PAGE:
The Full Tilt Ascendants are the brand’s first foray into the world of alpine touring—and they’ve done a pretty good job of it. Full Tilt has an interesting history for ski-gear buffs. The original three-piece design,and moulds, were the property of Raichle boots (remember the Raichle Flexon model?). After a few changing of hands, names and continuous improvement, Full Tilt was born in 2006. As was the case with Raichle boots, Full Tilt enjoys a cult following. As this following began to tour, the need for a boot with the legendary progressive flex—and all the other features that Full Tilt fans enjoyed—became apparent. Enter the Ascendant, Full Tilt’s new boot, a touring specific model with all the compelling features of the original.
We’ve already had the pleasure of reviewing the “regular,” non-touring Full Tilt High Five model. Read the review here. The High Five came out a few years ago and it’s clear that there have been many upgrades to the boot line. As well as all the mods to make the Ascendant touring friendly, many other advancement (like the boot sole and liner) show that Full Tilt continues to evolve its product.
The Full Tilt Ascendants are a great option for Full Tilt devotees eager to bring Full Tilt features and progressive flex into the backcountry. Here they be, below. For the full review, click the arrow at right in the orange bar below the image.
Everybody loves a video. Here is one from Full Tilt extolling the virtues of their boot.
If something looks like a regular Full Tilt boot, is it? Not always—note the AT-specific features like the tech toe inserts and the ski/walk lever. The Ascendant is Full Tilt gone AT.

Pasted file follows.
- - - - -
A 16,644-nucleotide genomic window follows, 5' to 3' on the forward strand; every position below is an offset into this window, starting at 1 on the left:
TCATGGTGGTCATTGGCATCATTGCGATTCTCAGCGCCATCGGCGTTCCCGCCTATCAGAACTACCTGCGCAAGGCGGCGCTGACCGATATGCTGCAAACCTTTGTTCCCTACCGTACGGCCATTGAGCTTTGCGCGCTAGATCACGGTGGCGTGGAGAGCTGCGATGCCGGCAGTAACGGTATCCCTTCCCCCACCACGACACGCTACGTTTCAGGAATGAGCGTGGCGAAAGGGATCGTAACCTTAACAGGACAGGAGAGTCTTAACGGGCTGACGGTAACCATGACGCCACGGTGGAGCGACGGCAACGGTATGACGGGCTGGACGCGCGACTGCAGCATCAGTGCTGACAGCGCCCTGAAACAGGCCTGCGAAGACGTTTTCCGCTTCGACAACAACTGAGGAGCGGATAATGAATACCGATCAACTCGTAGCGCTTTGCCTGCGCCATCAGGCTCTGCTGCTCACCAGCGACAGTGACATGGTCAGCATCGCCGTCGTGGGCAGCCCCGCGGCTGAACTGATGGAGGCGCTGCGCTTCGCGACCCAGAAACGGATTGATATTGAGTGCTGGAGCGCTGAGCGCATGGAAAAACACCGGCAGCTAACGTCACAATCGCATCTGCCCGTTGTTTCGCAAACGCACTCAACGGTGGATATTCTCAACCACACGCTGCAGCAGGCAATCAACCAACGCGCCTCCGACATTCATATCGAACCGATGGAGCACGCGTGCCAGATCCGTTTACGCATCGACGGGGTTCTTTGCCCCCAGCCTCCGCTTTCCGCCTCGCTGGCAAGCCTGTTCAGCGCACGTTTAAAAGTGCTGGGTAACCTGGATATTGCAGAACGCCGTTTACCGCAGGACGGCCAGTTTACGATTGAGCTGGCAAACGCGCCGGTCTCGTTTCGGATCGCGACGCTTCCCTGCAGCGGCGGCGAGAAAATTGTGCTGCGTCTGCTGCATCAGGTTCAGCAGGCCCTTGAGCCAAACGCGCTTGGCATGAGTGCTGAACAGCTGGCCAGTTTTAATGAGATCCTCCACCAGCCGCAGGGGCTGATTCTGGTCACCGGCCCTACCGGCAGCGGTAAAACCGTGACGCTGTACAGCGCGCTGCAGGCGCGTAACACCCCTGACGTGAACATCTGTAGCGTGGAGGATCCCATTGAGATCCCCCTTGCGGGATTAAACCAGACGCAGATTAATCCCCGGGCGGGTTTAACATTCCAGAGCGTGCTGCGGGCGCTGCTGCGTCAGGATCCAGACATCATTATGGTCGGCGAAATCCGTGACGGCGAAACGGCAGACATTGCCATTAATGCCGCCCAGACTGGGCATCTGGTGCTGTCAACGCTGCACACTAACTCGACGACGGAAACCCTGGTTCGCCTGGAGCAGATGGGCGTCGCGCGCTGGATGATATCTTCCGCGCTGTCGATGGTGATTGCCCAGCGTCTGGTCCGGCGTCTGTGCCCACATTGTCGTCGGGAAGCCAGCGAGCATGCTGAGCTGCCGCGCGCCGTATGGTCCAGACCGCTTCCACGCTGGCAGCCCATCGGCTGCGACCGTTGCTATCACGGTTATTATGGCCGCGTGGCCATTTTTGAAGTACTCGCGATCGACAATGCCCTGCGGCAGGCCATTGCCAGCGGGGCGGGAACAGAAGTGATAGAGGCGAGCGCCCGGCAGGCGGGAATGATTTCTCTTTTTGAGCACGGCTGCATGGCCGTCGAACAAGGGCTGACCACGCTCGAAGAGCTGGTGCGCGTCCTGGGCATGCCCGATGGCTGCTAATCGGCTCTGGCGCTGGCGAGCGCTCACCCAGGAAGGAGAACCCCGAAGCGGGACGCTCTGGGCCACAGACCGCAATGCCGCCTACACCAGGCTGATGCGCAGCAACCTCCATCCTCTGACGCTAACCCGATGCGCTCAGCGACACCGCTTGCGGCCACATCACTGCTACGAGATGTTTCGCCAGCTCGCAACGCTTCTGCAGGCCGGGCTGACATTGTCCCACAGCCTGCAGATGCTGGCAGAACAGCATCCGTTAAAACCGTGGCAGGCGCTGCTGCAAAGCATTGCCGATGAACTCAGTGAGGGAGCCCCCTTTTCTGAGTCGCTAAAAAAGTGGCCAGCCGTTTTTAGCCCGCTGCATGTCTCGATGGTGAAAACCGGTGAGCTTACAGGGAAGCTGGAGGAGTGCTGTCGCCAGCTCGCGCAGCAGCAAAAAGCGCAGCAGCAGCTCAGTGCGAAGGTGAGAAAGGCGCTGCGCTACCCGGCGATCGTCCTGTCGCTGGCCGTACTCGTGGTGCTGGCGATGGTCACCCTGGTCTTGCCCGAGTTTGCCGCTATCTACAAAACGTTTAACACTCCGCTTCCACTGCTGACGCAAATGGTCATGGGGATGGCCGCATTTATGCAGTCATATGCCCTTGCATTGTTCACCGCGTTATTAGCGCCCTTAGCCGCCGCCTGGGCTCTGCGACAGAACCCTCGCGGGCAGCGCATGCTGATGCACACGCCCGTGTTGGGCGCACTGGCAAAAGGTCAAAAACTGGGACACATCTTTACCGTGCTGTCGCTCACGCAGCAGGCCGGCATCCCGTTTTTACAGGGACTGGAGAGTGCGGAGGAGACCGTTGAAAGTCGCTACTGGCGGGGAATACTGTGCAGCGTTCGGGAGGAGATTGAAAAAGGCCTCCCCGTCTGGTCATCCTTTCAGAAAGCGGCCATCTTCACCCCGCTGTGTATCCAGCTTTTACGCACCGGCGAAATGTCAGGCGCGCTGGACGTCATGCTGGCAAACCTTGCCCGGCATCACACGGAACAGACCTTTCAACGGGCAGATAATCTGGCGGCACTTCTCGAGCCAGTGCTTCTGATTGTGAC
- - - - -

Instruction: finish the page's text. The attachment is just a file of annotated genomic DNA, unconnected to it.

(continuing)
Note the higher back cuff, and the Power Wedge velcro removable spoiler tucked in between it and the shell, on the back view at right. The Ascendant's Grilamid Evolution Pro Tour shell offers a smooth stride and the progressive flex Full Tilt fans know and love.
Typical, clean, Full Tilt lines.
With this, their Ascendant model, Full Tilt has wisely incorporated many of the AT-specific features like the buckle tour hook you'll find on a boot like the Scarpa Maestrale (on all models). If I were a smarter person, I would have taken a picture of the buckle engaged in the climbing hook; hopefully you get the idea. The micro-twist/ladder buckles allow for fine-tuning.
The ski/walk mode is super beefy and the ridge on the boot shell heel is an integral part of the system. This, rather than an extra ski-mode piece or bar that may be more likely to fail—just when you don't want it to. The lever here is also big and easy to grab.
The Intuition Tour Pro Liner is definitely one of the strong points of this boot. With a Tour Flex Notch, removable external J-Bars around the ankle, easy pull-lacing system and the best foam in the biz, this liner delivers comfort, support and warmth—all at a low weight.
One of the three pieces carried over from the Raichle Flexon design is the tongue. If you are mostly about the down, this tongue is a godsend, delivering even, stiff flex. If you are more about fast transitions, the tongue may be a bit of a pain. We reviewed the Dynafit Vulcan, which has a similar removable tongue, here too. The significant difference between the two boots is that you can tour the Vulcans with the tongue out—up or down. I’d say there’s no option for that with the Ascendant, it’s definitely needed for the down. Many Full Tilt models can accommodate various tongues and stiffnesses. Unless I am missing something, it looks like the stock Ascendant’s tongue is the only option.